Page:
Thought-provoking work reveals new perspective on untold war crimes
|Infusion Theatre presents|
Review by Katy Walsh
Infusion Theatre presents the world premiere of Allotment Annie. It’s 1944. Americans are fighting off the Germans overseas. Meanwhile, war crimes are being committed right here on the home front. A friendly Poughkeepsie, New York tavern welcomes the military. Fran and Virginia will dance, screw and marry any service guy that walks in the door. The gals share a mutual sentiment that these men won’t be coming home. So, they decide to support them by whatever scheme they can. Is it for patriotism, love or money? Allotment Annie doles out the seedy side of war from the home court advantage.
Playwright Mark Mason pens a rare tale of the shenanigans that went on during the chaotic war years. His interesting and disenchanting angle goes against the typical American patriotic stories. It’s fascinating. In particular, the climatic end to Act 1 is a riveting shocker. Under Bridgette Harney’s direction, the ladies own the stage. Kate Black-Spence is outstanding in a complex role. She starts out as a sweet, timid bartender and morphs into a totally different persona (I’m being intentionally vague so as not to spoil the experience). A vivacious Amy Rapp (Virginia) frolics with an unsettling playfulness and neediness. The relationship between Black-Spence and Rapp is this weird but endearing co-dependency.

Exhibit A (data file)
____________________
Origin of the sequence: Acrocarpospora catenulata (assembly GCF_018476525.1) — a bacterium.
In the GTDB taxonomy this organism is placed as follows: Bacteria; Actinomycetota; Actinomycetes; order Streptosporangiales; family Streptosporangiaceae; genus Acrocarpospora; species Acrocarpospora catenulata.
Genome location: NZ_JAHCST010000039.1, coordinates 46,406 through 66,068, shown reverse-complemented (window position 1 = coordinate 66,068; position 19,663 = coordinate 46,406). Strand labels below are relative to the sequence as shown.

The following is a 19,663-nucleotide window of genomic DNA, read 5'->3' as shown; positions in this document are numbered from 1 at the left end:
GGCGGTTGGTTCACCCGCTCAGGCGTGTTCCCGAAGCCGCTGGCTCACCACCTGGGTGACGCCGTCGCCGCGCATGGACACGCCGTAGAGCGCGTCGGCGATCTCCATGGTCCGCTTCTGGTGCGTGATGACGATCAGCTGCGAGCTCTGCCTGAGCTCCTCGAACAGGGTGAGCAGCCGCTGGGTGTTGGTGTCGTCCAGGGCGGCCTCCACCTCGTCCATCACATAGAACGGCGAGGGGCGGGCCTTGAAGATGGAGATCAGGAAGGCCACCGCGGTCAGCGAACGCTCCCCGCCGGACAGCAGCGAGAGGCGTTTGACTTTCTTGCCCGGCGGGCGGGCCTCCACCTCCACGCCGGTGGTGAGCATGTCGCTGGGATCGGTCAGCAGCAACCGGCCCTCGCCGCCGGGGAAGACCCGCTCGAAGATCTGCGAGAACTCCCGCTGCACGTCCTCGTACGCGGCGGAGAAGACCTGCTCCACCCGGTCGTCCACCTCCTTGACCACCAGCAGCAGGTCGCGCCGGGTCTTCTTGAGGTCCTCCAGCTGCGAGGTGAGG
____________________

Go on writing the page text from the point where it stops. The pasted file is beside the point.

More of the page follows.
Mallory Nees is alluring in multiple parts. In each of her roles, Nees plays someone completely separate from the tavern world. She doesn’t interact with the rest of the ensemble. As a military radio personality, Nees sings and reports disconcerting news bulletins – unfortunately the power of her narrative interjections is lost because of her stage position. Nees awkwardly stands in front of a column, with her back to most of the audience, basically serenading the wall. The impact of her presence to the story is never actualized. In addition, the stunning ending of Act 1 is watered down as Act 2 limps to the play’s conclusion. During intermission, I anticipated a quick, decisive reveal in Act 2. Instead, there are multiple unnecessary scenes with extended blackouts. The blackouts are faux finale teasers. I think part of the lengthy transitions were caused by wardrobe changes. Although Costume Designer Rachel Sypniewski dressed the ladies in vintage splendor, there could have been less costumes for a smoother pace. After all, it’s wartime.
Still, Allotment Annie is thought-provoking. It provides such a different perspective on untold war crimes. The Nazis weren’t the only bad guys!
Allotment Annie continues through February 3rd at Strawdog Theatre, 3829 N. Broadway (map), with performances Thursdays-Saturdays at 8pm, Sundays 3pm. Tickets are $15-$25, and are available online through OvationTix.com (check for half-price tickets at Goldstar.com). More information at InfusionTheatre.com. (Running time: 2 hours 20 minutes, includes an intermission)
Photos by Tom McGrath
behind the scenes
Bridgette Harney (director); Jenna Stworzyjanek (choreographer); Dave Ferguson (set); John Kelly (lighting); Stephen Ptacek (sound design); Rachel Sypniewski (costumes); Devyn Mares (props); Majel Cuza (production manager); Jason Crutchfield (stage manager); Jamie Bragg (asst. director, dramaturg); Claire Tuft (casting); Tom McGrath (photos)